Brief Encounters


Seattle Center House Theatre, Seattle Center, 206-325-6500. $19-$22. 7:30 p.m. Thurs.-Sat.; 2 p.m. Sun. Ends Sun., April 6.

Since his elaborately drawn characters are so theatrical to begin with, adapting Dickens to the stage may seem simple enough. But his grand structure of reversals and revelations is difficult to transfer without bloating. In many ways, Book-It's Hard Times avoids most of the pitfalls of adaptation by performing the narration along with the dialogue: It cuts down on the middlemanwhatever we may think of the result, the result is still Dickens.

It makes sense, then, that your degree of enjoyment depends almost entirely on how much you like Hard Times the novel. As adapted and directed by Julie Beckman, Hard Times succeeds as a lavish 19th-century melodrama, complete with accordion music, and Dickens' less restrained impulses fit perfectly with the rest of the show. The result, like the novel itself, is awfully long; but it's so fluid and ingenious, you might not mind.

The best reason to see it is actor David Quicksallfirst as a lisping circus master, then as a cynical dandywho is somehow cartoonish and deeply human at the same time. And Marty Mukhalian is downright diabolical as Mrs. Sparsit, a black-clad Victorian spinster who, in the play's funniest scene, makes elaborate and hilarious use of her hoopskirts. They and the company comprise a core of talent that keeps Hard Times going until the long-awaited, and truly touching, conclusion. CHRIS JENSEN


Seattle Repertory Theatre, Seattle Center,206-443-2222. $10-$46. 7:30 p.m. Tues.-Sun.;2 p.m. matinees Sat.-Sun. Ends Sun., April 20.

Director Sharon Ott's dumbed-down take on the tale of two young lovers with really bad timing comes complete with a bare butt, some guns, and a prologue featuring two guerrilla warriors in modern-day combat gear dueling in slo-mocuz it's timeless, see? This is popcorn Shakespeare, and there are worse things than that, but Ott's classics lite staging is sorely missing meat in its diet.

Scenic designer Ralph Funicello's enormous set of spinning castles is fairly stunning, but it simply emphasizes the dramatic space in the play that Ott doesn't fill. Tom Story's feline, flaming Mercutio is an engaging touch until it's obvious that he's prancing without purpose. And turning the famous balcony scene into a comical ode to awkward young love may seem like a novel idea (it's the first time, and hopefully the last, that "What light through yonder window breaks?" is a real belly laugh), but it guts the lovers' confessions of all their dizzying momentousness. Their affair seems like a sweet, lukewarm crush"too flattering sweet," in Romeo's own words, "to be substantial." Cynthia Boorujy's Juliet is OK, though James Ginty has little to offer as Romeo except some ever-outstretched arms and that rather fetching backside. Laura Kenny's boisterous bit as Juliet's self-appointed protector is so overwhelming in these circumstances that the production may as well be subtitled A Nurse's Own Story.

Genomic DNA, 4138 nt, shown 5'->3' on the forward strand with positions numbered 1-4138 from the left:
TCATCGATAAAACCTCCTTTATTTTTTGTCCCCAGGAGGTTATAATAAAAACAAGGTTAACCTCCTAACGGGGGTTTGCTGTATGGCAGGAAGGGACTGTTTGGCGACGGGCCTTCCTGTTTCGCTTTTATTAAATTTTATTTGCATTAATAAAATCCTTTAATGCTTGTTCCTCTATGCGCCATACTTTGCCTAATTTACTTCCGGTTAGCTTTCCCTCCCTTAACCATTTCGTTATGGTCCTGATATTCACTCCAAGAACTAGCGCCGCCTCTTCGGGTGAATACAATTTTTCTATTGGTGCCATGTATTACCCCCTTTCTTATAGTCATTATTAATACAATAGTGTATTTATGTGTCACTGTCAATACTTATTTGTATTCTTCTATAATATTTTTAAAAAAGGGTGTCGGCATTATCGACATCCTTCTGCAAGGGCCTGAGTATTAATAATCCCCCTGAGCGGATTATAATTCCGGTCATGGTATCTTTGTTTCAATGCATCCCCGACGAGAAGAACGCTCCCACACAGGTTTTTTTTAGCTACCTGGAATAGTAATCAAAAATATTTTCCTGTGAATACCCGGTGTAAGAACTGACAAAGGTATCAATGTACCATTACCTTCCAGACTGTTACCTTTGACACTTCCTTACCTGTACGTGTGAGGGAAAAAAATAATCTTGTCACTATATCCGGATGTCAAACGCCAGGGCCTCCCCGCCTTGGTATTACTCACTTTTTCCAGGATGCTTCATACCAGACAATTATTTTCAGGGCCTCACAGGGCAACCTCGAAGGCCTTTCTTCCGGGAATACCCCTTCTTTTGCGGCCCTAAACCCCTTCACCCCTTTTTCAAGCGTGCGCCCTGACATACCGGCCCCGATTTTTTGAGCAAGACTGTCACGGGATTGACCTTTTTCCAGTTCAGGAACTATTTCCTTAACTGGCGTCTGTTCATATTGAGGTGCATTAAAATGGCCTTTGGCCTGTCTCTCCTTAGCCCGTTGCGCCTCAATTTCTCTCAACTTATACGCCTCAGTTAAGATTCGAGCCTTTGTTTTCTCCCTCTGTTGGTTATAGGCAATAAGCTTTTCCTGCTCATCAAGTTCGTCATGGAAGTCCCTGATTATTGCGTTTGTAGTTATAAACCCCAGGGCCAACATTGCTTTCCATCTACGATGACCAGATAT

When the slain bodies of Mercutio and Tybalt (a seething Hans Altweis) are dragged onstage in Act I, and the respective families gather on each side to howl for blood, it's the one time you can feel the ageless emotions in a play made otherwise topical and glib. STEVE WIECKING


UW Ethnic Cultural Theatre, 3940 Brooklyn Ave. N.E., 206-634-4288. $7-$10. 8 p.m. Thurs.-Sun.;2 p.m. matinee Sun. Ends Sun., March 23.

Kenneth Lonergan's funny, unforced attentiveness to the melancholy beneath everyday language has the power to save American theater from its sometimes stilted pretenses. This appropriately youthful production, though inexpert, has a nice sense of how important that gift is.

Dennis and Warren are two frustrated rich kids in an '80s Upper West Side N.Y.C. Callow Warren has just stolen $15,000 from his inattentive dad. Bad boy Dennis, living in an expensive hovel financed by his parents, suggests they blow it all on blow, which they can resell for a tidy profit. What happens next is not, thankfully, another drug deal gone awry but a look at average human beings who would give anything to find something of value in an indifferent world.

Andy Kidd is an attractive guy, but he lacks Dennis' casual, grungy je ne sais quoihe doesn't slack convincingly. As Warren, baby-faced Tim Liese fares better as a boy who would love to be a man, if anyone would bother to help him; his stop-and-go relationship with lost girl Jessica (a touching Emily Cedergreen) is the production at its best.

Director Tommy Smith has trouble shaping Lonergan's seeming laissez-faire, but he understands what makes it tick. (Though he overdoes the cloaked affection between the embattled young menwhenever they wrestle, it seems a little too much like love is in the air). Smith knows when to hang back and let Lonergan's characters talk, trusting that the drama will be revealed by the words they choose to hide their pain. By the show's end, its title has a double meaningboth the lament of its kids and a compassionate wake-up call from its playwright, telling us we'd better listen. S.W.

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